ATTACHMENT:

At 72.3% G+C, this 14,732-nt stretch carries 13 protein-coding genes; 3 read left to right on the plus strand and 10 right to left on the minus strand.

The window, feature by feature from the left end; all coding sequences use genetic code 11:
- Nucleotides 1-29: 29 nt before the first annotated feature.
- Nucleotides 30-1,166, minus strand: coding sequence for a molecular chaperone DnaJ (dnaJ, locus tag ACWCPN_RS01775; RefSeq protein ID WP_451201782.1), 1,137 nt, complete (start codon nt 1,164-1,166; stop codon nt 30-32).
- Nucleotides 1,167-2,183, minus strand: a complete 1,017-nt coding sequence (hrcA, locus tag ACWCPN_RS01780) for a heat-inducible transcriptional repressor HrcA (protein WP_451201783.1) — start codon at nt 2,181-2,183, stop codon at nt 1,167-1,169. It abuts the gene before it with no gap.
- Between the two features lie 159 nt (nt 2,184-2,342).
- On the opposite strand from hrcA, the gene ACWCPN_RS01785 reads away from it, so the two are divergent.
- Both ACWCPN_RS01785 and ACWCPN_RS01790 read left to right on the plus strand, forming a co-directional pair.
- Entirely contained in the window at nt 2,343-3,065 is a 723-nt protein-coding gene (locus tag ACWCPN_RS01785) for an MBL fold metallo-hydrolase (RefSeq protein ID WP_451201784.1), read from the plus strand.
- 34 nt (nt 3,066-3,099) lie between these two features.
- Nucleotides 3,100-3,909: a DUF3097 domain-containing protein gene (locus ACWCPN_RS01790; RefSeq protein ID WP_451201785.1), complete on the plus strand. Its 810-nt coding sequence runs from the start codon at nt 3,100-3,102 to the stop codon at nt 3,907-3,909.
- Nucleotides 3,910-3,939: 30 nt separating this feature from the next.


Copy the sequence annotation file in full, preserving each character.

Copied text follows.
At 72.3% G+C, this 14,732-nt stretch carries 13 protein-coding genes; 3 read left to right on the plus strand and 10 right to left on the minus strand.

The window, feature by feature from the left end; all coding sequences use genetic code 11:
- Nucleotides 1-29: 29 nt before the first annotated feature.
- Nucleotides 30-1,166, minus strand: coding sequence for a molecular chaperone DnaJ (dnaJ, locus tag ACWCPN_RS01775; RefSeq protein ID WP_451201782.1), 1,137 nt, complete (start codon nt 1,164-1,166; stop codon nt 30-32).
- Nucleotides 1,167-2,183, minus strand: a complete 1,017-nt coding sequence (hrcA, locus tag ACWCPN_RS01780) for a heat-inducible transcriptional repressor HrcA (protein WP_451201783.1) — start codon at nt 2,181-2,183, stop codon at nt 1,167-1,169. It abuts the gene before it with no gap.
- Between the two features lie 159 nt (nt 2,184-2,342).
- On the opposite strand from hrcA, the gene ACWCPN_RS01785 reads away from it, so the two are divergent.
- Both ACWCPN_RS01785 and ACWCPN_RS01790 read left to right on the plus strand, forming a co-directional pair.
- Entirely contained in the window at nt 2,343-3,065 is a 723-nt protein-coding gene (locus tag ACWCPN_RS01785) for an MBL fold metallo-hydrolase (RefSeq protein ID WP_451201784.1), read from the plus strand.
- 34 nt (nt 3,066-3,099) lie between these two features.
- Nucleotides 3,100-3,909: a DUF3097 domain-containing protein gene (locus ACWCPN_RS01790; RefSeq protein ID WP_451201785.1), complete on the plus strand. Its 810-nt coding sequence runs from the start codon at nt 3,100-3,102 to the stop codon at nt 3,907-3,909.
- Nucleotides 3,910-3,939: 30 nt separating this feature from the next.